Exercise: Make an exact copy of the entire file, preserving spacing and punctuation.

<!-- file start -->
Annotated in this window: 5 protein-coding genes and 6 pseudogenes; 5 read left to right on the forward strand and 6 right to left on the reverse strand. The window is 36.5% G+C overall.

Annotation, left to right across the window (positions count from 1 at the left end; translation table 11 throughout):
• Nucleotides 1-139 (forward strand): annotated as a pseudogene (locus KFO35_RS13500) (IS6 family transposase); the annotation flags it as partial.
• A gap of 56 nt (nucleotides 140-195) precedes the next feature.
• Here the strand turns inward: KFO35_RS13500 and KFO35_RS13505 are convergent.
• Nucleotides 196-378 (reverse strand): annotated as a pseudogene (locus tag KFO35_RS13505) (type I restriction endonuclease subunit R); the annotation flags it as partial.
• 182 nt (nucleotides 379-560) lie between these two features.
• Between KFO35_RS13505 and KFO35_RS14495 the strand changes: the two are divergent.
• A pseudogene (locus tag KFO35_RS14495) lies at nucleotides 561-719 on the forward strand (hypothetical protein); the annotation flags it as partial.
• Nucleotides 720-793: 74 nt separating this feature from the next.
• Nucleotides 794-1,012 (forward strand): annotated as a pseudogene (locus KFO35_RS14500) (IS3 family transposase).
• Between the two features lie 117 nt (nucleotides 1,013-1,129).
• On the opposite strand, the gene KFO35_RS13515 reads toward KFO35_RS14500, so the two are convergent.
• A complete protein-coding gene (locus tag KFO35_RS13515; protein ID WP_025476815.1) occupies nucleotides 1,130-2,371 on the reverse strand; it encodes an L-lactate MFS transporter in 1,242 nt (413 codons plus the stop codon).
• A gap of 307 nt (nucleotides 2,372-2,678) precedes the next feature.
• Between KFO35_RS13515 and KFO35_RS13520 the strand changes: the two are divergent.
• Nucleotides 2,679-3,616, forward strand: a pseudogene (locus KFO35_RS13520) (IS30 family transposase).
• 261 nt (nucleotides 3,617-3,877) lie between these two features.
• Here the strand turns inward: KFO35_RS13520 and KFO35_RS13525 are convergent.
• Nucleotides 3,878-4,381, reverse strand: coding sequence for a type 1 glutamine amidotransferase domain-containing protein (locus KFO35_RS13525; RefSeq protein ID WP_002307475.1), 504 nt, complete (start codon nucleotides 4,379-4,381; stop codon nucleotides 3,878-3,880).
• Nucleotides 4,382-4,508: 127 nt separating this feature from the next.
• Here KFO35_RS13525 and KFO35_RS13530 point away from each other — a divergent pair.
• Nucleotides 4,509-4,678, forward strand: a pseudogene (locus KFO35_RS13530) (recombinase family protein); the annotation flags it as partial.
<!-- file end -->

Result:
Annotated in this window: 5 protein-coding genes and 6 pseudogenes; 5 read left to right on the forward strand and 6 right to left on the reverse strand. The window is 36.5% G+C overall.

Annotation, left to right across the window (positions count from 1 at the left end; translation table 11 throughout):
• Nucleotides 1-139 (forward strand): annotated as a pseudogene (locus KFO35_RS13500) (IS6 family transposase); the annotation flags it as partial.
• A gap of 56 nt (nucleotides 140-195) precedes the next feature.
• Here the strand turns inward: KFO35_RS13500 and KFO35_RS13505 are convergent.
• Nucleotides 196-378 (reverse strand): annotated as a pseudogene (locus tag KFO35_RS13505) (type I restriction endonuclease subunit R); the annotation flags it as partial.
• 182 nt (nucleotides 379-560) lie between these two features.
• Between KFO35_RS13505 and KFO35_RS14495 the strand changes: the two are divergent.
• A pseudogene (locus tag KFO35_RS14495) lies at nucleotides 561-719 on the forward strand (hypothetical protein); the annotation flags it as partial.
• Nucleotides 720-793: 74 nt separating this feature from the next.
• Nucleotides 794-1,012 (forward strand): annotated as a pseudogene (locus KFO35_RS14500) (IS3 family transposase).
• Between the two features lie 117 nt (nucleotides 1,013-1,129).
• On the opposite strand, the gene KFO35_RS13515 reads toward KFO35_RS14500, so the two are convergent.
• A complete protein-coding gene (locus tag KFO35_RS13515; protein ID WP_025476815.1) occupies nucleotides 1,130-2,371 on the reverse strand; it encodes an L-lactate MFS transporter in 1,242 nt (413 codons plus the stop codon).
• A gap of 307 nt (nucleotides 2,372-2,678) precedes the next feature.
• Between KFO35_RS13515 and KFO35_RS13520 the strand changes: the two are divergent.
• Nucleotides 2,679-3,616, forward strand: a pseudogene (locus KFO35_RS13520) (IS30 family transposase).
• 261 nt (nucleotides 3,617-3,877) lie between these two features.
• Here the strand turns inward: KFO35_RS13520 and KFO35_RS13525 are convergent.
• Nucleotides 3,878-4,381, reverse strand: coding sequence for a type 1 glutamine amidotransferase domain-containing protein (locus KFO35_RS13525; RefSeq protein ID WP_002307475.1), 504 nt, complete (start codon nucleotides 4,379-4,381; stop codon nucleotides 3,878-3,880).
• Nucleotides 4,382-4,508: 127 nt separating this feature from the next.
• Here KFO35_RS13525 and KFO35_RS13530 point away from each other — a divergent pair.
• Nucleotides 4,509-4,678, forward strand: a pseudogene (locus KFO35_RS13530) (recombinase family protein); the annotation flags it as partial.